Well-done cooked red meat consumption is linked to aggressive prostate cancer (PC) risk. Identifying mutation-inducing DNA adducts in the prostate genome can advance our understanding of chemicals in meat that may contribute to PC. 2-Amino-1-methyl-6-phenylimidazo[4,5-b]pyridine (PhIP), a heterocyclic aromatic amine (HAA) formed in cooked meat, is a potential human prostate carcinogen. PhIP was measured in the hair of PC patients undergoing prostatectomy, bladder cancer patients under treatment for cystoprostatectomy, and patients treated for benign prostatic hyperplasia (BPH). PhIP hair levels were above the quantification limit in 123 of 205 subjects. When dichotomizing prostate pathology biomarkers, the geometric mean PhIP hair levels were higher in patients with intermediate and elevated-risk prostate-specific antigen values than lower-risk values <4 ng/mL (p = 0.03). PhIP hair levels were also higher in patients with intermediate and high-risk Gleason scores ≥7 compared to lower-risk Gleason score 6 and BPH patients (p = 0.02). PC patients undergoing prostatectomy had higher PhIP hair levels than cystoprostatectomy or BPH patients (p = 0.02). PhIP-DNA adducts were detected in 9.4% of the patients assayed; however, DNA adducts of other carcinogenic HAAs, and benzo[a]pyrene formed in cooked meat, were not detected. Prostate specimens were also screened for 10 oxidative stress-associated lipid peroxidation (LPO) DNA adducts. Acrolein 1,N2-propano-2′-deoxyguanosine adducts were detected in 54.5% of the patients; other LPO adducts were infrequently detected. Acrolein adducts were not associated with prostate pathology biomarkers, although DNA adductomic profiles differed between PC patients with low and high-grade Gleason scores. Many DNA adducts are of unknown origin; however, dG adducts of formaldehyde and a series of purported 4-hydroxy-2-alkenals were detected at higher abundance in a subset of patients with elevated Gleason scores. The PhIP hair biomarker and DNA adductomics data support the paradigm of well-done cooked meat and oxidative stress in aggressive PC risk.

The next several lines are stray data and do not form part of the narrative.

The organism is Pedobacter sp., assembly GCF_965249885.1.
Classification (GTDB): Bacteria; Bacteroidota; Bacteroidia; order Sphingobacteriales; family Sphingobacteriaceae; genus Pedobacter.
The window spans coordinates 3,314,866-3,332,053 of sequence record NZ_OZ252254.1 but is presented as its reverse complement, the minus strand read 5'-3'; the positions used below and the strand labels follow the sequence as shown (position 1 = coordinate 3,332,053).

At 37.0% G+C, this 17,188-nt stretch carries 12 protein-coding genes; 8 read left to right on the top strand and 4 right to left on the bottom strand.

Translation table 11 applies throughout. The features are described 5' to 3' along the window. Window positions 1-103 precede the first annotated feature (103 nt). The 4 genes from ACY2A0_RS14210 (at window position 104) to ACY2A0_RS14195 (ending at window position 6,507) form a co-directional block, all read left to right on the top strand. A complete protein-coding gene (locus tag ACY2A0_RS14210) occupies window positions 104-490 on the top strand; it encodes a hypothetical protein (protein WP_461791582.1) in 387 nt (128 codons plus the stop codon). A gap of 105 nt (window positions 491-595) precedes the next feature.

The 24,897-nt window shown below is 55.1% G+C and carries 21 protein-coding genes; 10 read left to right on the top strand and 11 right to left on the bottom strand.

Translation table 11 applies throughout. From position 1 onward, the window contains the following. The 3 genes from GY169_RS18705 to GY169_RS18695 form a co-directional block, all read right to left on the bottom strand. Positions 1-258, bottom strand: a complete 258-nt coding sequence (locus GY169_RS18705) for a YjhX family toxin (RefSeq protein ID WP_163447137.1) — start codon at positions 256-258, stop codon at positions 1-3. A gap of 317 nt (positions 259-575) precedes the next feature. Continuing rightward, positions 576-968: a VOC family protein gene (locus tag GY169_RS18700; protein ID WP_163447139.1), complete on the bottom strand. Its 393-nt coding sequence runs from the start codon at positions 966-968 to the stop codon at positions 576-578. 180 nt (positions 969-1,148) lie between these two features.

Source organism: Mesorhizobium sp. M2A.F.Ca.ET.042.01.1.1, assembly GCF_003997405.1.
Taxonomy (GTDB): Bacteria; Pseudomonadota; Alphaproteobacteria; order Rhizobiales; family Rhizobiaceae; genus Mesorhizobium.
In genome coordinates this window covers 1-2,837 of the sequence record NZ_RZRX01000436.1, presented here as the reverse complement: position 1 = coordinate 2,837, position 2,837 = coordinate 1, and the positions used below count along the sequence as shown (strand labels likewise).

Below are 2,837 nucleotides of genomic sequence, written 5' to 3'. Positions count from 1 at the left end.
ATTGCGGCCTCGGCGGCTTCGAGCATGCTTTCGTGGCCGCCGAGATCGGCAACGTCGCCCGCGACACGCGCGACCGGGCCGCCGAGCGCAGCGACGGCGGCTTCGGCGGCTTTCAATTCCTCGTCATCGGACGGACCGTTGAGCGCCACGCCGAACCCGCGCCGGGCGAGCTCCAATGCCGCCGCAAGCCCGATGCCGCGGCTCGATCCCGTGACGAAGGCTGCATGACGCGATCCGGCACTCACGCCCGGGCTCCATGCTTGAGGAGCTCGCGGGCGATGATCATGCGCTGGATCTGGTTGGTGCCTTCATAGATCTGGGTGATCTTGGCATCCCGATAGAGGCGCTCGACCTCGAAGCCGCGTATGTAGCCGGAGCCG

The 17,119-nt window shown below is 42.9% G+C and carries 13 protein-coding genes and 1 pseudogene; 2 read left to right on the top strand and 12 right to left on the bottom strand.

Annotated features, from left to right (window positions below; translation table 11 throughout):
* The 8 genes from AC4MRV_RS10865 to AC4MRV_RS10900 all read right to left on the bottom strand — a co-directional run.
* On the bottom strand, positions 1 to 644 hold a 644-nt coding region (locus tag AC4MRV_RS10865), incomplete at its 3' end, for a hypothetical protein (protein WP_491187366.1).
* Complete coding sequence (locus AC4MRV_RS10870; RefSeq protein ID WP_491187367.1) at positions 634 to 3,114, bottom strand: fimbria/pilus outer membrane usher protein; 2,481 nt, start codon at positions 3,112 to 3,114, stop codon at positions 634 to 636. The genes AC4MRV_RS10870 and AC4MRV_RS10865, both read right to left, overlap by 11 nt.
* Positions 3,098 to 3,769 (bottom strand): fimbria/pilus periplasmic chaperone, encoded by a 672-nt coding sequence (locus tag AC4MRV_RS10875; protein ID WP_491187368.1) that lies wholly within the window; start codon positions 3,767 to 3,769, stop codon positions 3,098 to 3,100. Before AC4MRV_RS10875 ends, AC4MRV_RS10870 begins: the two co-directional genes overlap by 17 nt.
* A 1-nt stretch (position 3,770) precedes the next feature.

Bibliographical noteFunding Information:
This work was supported by the University of Minnesota Masonic Cancer Center, the National Cancer Institute (R01CA122320, R01CA220367, and R50CA211256), and the National Institute of Environmental Health Sciences (R01ES019564, R03ES031188, and U2CES026533). Mass spectrometry was supported by Cancer Center Support grant CA077598 from the National Cancer Institute, and human biospecimens were supported by the National Center for Advancing Translational Sciences of the National Institutes of Health award number UL1TR000114.
© 2022 American Chemical Society.
- DNA Adducts
- Meat/adverse effects
- Prostatic Hyperplasia
- Prostatic Neoplasms
- Radiation Dosimeters
PubMed: MeSH publication types
- Research Support, Non-U.S. Gov't
- Journal Article
- Research Support, N.I.H., Extramural